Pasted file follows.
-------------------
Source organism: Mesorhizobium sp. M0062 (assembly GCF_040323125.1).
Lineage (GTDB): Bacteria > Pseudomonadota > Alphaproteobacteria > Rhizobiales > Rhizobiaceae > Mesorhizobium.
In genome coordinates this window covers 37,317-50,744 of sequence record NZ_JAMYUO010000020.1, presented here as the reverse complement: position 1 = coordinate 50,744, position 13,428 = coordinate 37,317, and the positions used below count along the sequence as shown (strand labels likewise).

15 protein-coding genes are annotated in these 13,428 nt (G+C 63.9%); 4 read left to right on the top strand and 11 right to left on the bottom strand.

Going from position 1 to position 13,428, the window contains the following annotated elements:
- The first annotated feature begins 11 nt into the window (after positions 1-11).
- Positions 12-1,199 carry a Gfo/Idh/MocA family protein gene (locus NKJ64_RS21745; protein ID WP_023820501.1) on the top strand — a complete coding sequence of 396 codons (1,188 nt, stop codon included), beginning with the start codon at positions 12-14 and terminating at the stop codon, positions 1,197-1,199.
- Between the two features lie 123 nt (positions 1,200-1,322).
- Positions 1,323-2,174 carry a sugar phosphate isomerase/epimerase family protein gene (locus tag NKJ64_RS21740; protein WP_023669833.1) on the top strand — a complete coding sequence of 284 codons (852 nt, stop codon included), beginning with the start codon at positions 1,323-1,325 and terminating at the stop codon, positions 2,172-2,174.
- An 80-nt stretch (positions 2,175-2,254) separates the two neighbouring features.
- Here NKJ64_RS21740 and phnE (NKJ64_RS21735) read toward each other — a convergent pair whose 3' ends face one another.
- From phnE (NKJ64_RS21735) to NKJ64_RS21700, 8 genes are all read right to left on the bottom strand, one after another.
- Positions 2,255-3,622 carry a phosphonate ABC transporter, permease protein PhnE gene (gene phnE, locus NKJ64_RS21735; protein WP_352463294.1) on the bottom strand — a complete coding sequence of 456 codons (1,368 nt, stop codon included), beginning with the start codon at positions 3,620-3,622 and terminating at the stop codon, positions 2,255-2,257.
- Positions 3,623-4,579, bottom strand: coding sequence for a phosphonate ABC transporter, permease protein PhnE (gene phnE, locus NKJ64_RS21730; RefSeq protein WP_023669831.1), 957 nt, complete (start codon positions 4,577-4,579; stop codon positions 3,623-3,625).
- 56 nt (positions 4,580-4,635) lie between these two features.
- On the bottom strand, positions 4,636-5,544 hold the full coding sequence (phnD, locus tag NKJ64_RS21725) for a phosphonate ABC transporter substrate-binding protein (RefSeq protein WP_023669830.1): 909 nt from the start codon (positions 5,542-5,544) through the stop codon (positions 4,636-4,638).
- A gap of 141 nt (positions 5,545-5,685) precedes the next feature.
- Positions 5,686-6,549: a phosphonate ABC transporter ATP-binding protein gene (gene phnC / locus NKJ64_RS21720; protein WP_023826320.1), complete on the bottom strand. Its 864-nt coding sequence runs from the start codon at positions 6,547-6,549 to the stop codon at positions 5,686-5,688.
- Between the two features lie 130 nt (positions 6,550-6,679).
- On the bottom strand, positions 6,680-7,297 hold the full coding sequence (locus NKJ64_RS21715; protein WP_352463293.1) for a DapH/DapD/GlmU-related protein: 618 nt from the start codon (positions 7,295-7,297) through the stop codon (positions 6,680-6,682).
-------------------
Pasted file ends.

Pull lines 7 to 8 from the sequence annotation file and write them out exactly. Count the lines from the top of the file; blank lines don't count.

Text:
- Positions 12-1,199 carry a Gfo/Idh/MocA family protein gene (locus NKJ64_RS21745; protein ID WP_023820501.1) on the top strand — a complete coding sequence of 396 codons (1,188 nt, stop codon included), beginning with the start codon at positions 12-14 and terminating at the stop codon, positions 1,197-1,199.
- Between the two features lie 123 nt (positions 1,200-1,322).